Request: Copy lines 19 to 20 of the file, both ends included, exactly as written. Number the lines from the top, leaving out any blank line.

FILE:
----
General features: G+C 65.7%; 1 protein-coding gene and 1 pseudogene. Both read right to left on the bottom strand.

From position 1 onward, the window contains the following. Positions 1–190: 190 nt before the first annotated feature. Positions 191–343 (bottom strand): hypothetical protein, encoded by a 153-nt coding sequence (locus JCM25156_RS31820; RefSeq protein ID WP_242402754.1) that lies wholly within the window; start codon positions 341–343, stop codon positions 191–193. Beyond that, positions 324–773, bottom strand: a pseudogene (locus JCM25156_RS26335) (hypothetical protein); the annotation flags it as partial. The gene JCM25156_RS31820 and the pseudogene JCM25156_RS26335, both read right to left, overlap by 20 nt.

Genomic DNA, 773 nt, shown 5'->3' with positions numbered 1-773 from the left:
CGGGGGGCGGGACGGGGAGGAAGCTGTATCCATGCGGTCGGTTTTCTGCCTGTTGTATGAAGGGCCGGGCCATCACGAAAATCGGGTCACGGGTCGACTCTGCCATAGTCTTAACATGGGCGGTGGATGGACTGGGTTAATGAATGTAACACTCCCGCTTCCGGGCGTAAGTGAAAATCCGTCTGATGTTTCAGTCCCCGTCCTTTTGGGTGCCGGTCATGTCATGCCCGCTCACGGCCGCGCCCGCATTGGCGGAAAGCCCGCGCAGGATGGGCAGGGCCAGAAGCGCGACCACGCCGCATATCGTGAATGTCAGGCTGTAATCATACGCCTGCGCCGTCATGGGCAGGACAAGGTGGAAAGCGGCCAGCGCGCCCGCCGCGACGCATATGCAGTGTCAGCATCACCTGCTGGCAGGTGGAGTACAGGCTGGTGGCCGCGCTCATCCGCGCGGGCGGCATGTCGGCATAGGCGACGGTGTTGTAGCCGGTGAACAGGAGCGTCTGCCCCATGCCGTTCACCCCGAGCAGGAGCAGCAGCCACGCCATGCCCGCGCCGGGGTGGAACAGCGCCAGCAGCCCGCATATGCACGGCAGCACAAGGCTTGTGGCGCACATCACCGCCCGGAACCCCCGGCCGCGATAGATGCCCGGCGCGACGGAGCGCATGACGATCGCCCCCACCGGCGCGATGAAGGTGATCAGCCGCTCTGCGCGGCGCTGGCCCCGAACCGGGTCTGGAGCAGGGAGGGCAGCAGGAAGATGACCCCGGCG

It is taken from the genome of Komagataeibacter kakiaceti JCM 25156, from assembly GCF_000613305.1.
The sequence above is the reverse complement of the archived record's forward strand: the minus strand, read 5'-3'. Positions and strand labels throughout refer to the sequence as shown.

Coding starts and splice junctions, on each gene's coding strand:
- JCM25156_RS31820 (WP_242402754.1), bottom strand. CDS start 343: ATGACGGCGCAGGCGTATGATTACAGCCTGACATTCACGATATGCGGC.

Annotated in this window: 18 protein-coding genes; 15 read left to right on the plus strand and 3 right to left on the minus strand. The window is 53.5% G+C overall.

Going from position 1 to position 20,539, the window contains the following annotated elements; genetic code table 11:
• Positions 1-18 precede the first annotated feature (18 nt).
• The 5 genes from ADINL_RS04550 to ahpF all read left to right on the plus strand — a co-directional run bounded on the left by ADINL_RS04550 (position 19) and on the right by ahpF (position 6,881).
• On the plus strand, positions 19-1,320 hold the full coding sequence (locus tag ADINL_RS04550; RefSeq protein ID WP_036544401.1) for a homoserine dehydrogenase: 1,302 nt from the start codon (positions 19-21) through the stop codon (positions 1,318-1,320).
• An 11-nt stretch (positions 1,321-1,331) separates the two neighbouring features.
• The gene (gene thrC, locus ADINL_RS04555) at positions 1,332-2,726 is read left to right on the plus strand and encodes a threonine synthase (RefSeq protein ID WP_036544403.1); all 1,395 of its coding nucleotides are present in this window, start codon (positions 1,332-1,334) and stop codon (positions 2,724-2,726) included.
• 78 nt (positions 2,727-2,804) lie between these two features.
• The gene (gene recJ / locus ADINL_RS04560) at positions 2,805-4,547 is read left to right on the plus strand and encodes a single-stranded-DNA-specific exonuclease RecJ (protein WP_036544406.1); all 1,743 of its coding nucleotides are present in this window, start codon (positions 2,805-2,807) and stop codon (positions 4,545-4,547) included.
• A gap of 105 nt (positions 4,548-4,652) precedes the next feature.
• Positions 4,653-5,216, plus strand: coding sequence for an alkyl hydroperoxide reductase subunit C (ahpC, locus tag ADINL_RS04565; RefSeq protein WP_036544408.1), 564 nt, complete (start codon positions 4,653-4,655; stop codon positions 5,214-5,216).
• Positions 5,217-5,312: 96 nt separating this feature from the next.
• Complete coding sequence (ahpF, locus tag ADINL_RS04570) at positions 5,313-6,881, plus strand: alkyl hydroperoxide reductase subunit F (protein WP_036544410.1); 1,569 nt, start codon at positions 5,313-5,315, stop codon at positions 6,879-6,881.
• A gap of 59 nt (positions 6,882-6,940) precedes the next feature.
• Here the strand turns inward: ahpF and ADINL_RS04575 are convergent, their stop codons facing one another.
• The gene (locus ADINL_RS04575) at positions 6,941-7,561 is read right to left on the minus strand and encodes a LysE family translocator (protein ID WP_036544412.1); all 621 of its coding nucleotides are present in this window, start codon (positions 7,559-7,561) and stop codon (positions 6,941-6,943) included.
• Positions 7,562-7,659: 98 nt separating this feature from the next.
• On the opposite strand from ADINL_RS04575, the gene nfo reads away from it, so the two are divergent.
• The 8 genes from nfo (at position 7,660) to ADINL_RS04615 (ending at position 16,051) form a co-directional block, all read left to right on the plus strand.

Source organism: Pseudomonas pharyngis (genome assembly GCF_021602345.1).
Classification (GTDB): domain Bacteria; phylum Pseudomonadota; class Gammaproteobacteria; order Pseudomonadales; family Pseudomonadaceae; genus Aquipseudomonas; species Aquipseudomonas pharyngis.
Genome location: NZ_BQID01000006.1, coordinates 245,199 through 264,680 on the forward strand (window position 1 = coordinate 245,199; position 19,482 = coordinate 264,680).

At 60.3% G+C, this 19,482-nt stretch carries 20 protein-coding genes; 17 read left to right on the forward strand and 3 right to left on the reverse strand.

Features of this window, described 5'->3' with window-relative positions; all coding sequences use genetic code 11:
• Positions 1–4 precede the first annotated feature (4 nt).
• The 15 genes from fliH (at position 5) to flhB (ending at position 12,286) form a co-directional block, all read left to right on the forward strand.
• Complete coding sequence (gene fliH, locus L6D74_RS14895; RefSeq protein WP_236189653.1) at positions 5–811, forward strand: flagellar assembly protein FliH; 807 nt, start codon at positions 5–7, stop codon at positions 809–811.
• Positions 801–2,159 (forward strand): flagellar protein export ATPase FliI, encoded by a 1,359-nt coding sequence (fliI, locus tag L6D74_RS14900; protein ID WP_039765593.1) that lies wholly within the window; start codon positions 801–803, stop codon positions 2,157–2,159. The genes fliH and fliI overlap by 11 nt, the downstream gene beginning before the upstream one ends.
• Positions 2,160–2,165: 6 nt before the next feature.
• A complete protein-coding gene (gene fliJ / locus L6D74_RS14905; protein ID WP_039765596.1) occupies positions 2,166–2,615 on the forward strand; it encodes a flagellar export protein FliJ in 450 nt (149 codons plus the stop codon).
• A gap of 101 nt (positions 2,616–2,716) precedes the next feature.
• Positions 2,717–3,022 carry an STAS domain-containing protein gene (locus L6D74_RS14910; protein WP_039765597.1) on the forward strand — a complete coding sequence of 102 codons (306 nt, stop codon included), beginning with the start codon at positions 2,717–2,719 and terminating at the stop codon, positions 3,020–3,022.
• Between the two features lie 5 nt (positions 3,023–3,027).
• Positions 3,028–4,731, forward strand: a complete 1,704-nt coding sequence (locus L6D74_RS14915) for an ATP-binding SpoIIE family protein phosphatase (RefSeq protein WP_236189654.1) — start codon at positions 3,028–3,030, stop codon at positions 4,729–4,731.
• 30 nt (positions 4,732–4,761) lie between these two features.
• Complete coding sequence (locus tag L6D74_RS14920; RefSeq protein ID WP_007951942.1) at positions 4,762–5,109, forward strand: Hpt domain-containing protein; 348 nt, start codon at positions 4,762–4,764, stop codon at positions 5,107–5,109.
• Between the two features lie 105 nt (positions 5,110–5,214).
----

• Positions 4,653-5,216, plus strand: coding sequence for an alkyl hydroperoxide reductase subunit C (ahpC, locus tag ADINL_RS04565; RefSeq protein WP_036544408.1), 564 nt, complete (start codon positions 4,653-4,655; stop codon positions 5,214-5,216).
• Positions 5,217-5,312: 96 nt separating this feature from the next.